with the diffusion of the quantitative methods (Hymes 1960), particularly in the reception of proposals such as those of Greenberg (Amerind) and Bomhard (Nostratic) Far fetched cases, such as Quechua and Semitic (Aedo, 2001) Many methods, not always distinct from cognacy detection, have been implemented since then (Kay 1964, Guy 1994, Ringe 1992) While criticized by Baxter (1996), Ringe set a common approach that can be found in many subsequent methods, like Kessler (2007), Mortarino (2009), Turchin (2010), Kilani (2015) and others Innovations with new methods for cognate detection, as in List (2012, 2014), J¨ ager (2017), Rama (2018) Tresoldi, T. (MPI-SHH) Cross-linguistic Chance Resemblances August 22nd, 2019 4 / 33
  5. What I did Experiment with mathematical model simulated data real

    cross-linguistic data Consider both semantic and phonological leeway Allow different components in the same workflow, such as different scorers, different alignment methods, etc. Use phonology and sound classes, not edit distance on orthography Not only distinguishing true from false cognates, but have a baseline for pseudocognate expectancy Tresoldi, T. (MPI-SHH) Cross-linguistic Chance Resemblances August 22nd, 2019 5 / 33
  6. Mathematical model Most approaches evaluate on purely mathematical grounds first,

    including Ringe (1992), with abstract models on languages simulated both in phonology and semantics In practice, the solution tends to be based on binomial probability distributions with replacement, with some measure for accepting or rejecting the null hypothesis Figure: Distribution of matches (Kilani 2015:Figure 1). Tresoldi, T. (MPI-SHH) Cross-linguistic Chance Resemblances August 22nd, 2019 6 / 33
  7. Results Pattern Cons Vowels Lexemes p(0) p(1..5) p(x) ≥ 0.50

    CV 5 6 100 0.03 0.84 3 CV 5 6 1000 ∼0.00 ∼0.00 33 CV 7 6 100 0.08 0.87 3 CV 20 14 1000 0.02 0.82 4 CVC 5 6 100 0.57 0.42 - CVC 5 6 1000 ∼0.00 0.51 5 CVC 20 14 100 0.97 0.02 - CVC 20 14 1000 0.77 0.22 - Table: Probabilities for no matches and one to five matches (=“perfect correspondence”) on random samples of different sizes (Lexemes) and inventory properties (Pattern, Consonants, Vowels). The last column reports the number of matches m at which the probability p(1..m) is above 50%, if any. Tresoldi, T. (MPI-SHH) Cross-linguistic Chance Resemblances August 22nd, 2019 7 / 33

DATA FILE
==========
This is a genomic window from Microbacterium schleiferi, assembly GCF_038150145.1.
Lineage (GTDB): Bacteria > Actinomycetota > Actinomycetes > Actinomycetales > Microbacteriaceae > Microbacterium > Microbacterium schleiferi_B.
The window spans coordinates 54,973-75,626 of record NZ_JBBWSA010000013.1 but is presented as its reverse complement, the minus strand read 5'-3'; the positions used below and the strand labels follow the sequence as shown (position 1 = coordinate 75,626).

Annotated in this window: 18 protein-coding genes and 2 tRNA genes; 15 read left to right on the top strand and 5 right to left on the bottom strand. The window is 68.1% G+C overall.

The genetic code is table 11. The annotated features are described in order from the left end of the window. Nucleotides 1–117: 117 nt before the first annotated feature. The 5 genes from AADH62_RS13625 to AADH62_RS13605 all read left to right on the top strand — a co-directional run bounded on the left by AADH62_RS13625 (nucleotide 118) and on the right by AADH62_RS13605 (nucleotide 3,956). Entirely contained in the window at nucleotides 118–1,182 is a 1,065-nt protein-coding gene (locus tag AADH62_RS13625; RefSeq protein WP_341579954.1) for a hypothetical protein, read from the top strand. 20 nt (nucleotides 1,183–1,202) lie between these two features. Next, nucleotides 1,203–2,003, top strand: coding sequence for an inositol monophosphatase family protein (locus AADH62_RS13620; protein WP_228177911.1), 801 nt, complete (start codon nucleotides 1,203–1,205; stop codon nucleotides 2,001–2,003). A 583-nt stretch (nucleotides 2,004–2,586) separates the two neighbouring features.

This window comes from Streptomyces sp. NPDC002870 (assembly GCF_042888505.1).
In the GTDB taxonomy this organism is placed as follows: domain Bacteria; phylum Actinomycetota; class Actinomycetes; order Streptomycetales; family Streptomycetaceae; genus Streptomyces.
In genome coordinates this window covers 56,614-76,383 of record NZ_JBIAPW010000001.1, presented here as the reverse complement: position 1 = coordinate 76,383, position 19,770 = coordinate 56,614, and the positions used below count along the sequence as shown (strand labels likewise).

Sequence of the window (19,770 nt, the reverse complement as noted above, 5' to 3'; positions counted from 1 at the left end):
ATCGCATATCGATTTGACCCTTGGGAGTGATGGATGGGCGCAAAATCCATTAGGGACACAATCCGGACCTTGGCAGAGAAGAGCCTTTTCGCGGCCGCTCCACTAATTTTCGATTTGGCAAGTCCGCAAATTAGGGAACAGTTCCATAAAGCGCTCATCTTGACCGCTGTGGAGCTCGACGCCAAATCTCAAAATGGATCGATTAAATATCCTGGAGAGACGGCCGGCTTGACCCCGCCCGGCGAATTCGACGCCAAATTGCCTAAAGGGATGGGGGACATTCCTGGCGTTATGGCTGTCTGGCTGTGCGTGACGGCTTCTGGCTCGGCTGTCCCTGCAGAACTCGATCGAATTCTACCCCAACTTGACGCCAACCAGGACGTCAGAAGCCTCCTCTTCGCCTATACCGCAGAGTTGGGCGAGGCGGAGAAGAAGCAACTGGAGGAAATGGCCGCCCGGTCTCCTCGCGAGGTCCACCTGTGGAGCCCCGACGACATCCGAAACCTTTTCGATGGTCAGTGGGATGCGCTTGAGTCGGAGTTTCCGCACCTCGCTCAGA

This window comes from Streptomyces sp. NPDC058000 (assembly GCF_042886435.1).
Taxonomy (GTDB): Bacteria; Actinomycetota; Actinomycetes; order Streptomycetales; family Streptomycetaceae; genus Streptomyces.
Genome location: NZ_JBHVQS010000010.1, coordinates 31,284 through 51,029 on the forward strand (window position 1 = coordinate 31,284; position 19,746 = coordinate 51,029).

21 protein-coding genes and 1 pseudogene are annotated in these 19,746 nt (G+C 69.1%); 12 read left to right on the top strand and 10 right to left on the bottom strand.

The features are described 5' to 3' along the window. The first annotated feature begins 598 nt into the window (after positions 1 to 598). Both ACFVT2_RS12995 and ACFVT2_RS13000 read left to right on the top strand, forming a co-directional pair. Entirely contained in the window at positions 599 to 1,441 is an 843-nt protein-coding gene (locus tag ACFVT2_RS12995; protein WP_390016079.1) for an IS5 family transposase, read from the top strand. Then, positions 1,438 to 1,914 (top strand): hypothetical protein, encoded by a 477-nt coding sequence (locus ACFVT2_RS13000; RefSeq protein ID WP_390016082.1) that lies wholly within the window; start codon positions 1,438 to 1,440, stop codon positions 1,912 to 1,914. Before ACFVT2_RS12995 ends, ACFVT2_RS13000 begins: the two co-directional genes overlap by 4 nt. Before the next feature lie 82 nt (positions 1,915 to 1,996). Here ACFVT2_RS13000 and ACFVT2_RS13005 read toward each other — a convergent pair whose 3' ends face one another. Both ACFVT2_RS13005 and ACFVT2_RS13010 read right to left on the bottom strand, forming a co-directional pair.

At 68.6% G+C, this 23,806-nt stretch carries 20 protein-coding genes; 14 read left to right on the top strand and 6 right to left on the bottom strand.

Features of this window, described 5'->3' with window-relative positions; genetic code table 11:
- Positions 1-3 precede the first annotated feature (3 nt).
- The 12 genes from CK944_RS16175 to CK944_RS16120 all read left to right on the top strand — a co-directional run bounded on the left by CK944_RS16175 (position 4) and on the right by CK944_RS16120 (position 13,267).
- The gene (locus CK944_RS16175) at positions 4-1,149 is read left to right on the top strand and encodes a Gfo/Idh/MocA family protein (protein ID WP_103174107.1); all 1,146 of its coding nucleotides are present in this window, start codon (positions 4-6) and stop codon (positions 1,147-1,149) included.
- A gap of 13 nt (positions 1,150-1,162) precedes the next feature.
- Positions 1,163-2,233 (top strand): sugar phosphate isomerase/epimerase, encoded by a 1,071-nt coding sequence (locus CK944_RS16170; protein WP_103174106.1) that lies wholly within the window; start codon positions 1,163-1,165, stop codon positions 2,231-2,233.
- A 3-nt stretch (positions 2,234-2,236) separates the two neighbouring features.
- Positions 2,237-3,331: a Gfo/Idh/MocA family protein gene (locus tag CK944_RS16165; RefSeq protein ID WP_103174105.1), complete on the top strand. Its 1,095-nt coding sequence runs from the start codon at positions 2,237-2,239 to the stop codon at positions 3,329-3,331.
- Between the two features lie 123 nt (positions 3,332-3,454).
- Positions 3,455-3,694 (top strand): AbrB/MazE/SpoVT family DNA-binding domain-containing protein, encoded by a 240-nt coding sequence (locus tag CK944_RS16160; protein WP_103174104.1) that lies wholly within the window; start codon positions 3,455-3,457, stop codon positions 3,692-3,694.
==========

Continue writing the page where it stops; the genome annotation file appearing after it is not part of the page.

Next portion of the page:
8. Quantifying resemblance Resemblance The resemblance between two sequences x and

    y, where 0.0 expresses identity, is defined as the phonological correspondence between the two sequences. It is potentially corrected by a mesure of semantic distance, which can by definition set the resemblance to infinite if such distance is above a a given threshold t. The basic source of phonological correspondence is an alignment score, according to either global or local scorers, modelling either historical or perceptual similarity. In this experiment, phonological correspondence is computed from sequence alignment using the SCA scorer (List 2012), and defined as 1 − ALMxy max(ALMxx ,ALMyy ) Tresoldi, T. (MPI-SHH) Cross-linguistic Chance Resemblances August 22nd, 2019 8 / 33
  9. Phonological correspondence scores Seqx Seqy Score /papa/ /papa/ 0.00 /papa/

    /baba/ 0.00 /papa/ /bubu/ 0.06 /papa/ /bubuj/ 0.33 /papa/ /epapa/ 0.27 /papa/ /w1tS@h˜ en:o/ 0.89 Seqx Seqy Score /mano/ /mano/ (IT) 0.00 /mano/ /mano/ (ES) 0.00 /mano/ /m˜ 5˜ w/ (PT) 0.55 /mano/ /m˜ E/ (FR) 0.57 /mano/ /hænd/ (EN) 0.65 /mano/ /Sou3/ (ZH) 0.88 Table: Scores for different crafted examples (left table) and words for concept “HAND” in different languages. A score of 0.00 indicates identity, 1.00 is the maximum theoretical distance. Tresoldi, T. (MPI-SHH) Cross-linguistic Chance Resemblances August 22nd, 2019 9 / 33
  10. Simulation Results of simulation with randomly generated data from attested

    distributions of patterns, lengths, and inventories, for different vocabulary sizes and cluster sizes. The tables report the scores at percentiles of 5%, 25%, and 50%, as well as the three lowest scoring pairs in each simulation. Size Cluster 5% 25% 50% Best Pairs 5 1 0.61 0.75 0.76 kodu / zUvitu olu / rete semozle / uson 40 1 0.57 0.65 0.76 bIntu / pUpoti hondog / muvteka nufse / hufo 40 5 0.36 0.50 0.60 defe / tIvi khabip / uebub begu / pemi 40 10 0.37 0.47 0.54 fuveo / vefni phEbi / pemi deksab / togapak Size Cluster 5% 25% 50% Best Pairs 100 10 0.20 0.42 0.55 phEbi / pObi zas@ / zize olu / aìa 200 10 0.20 0.43 0.53 veja / vea saoga / zuku pi:ba / bæpo 1000 10 0.30 0.43 0.54 da: / taPa ao / auj ko: / goe 1000 50 0.06 0.31 0.40 udu / udu e: / eu de: / teuj Tresoldi, T. (MPI-SHH) Cross-linguistic Chance Resemblances August 22nd, 2019 10 / 33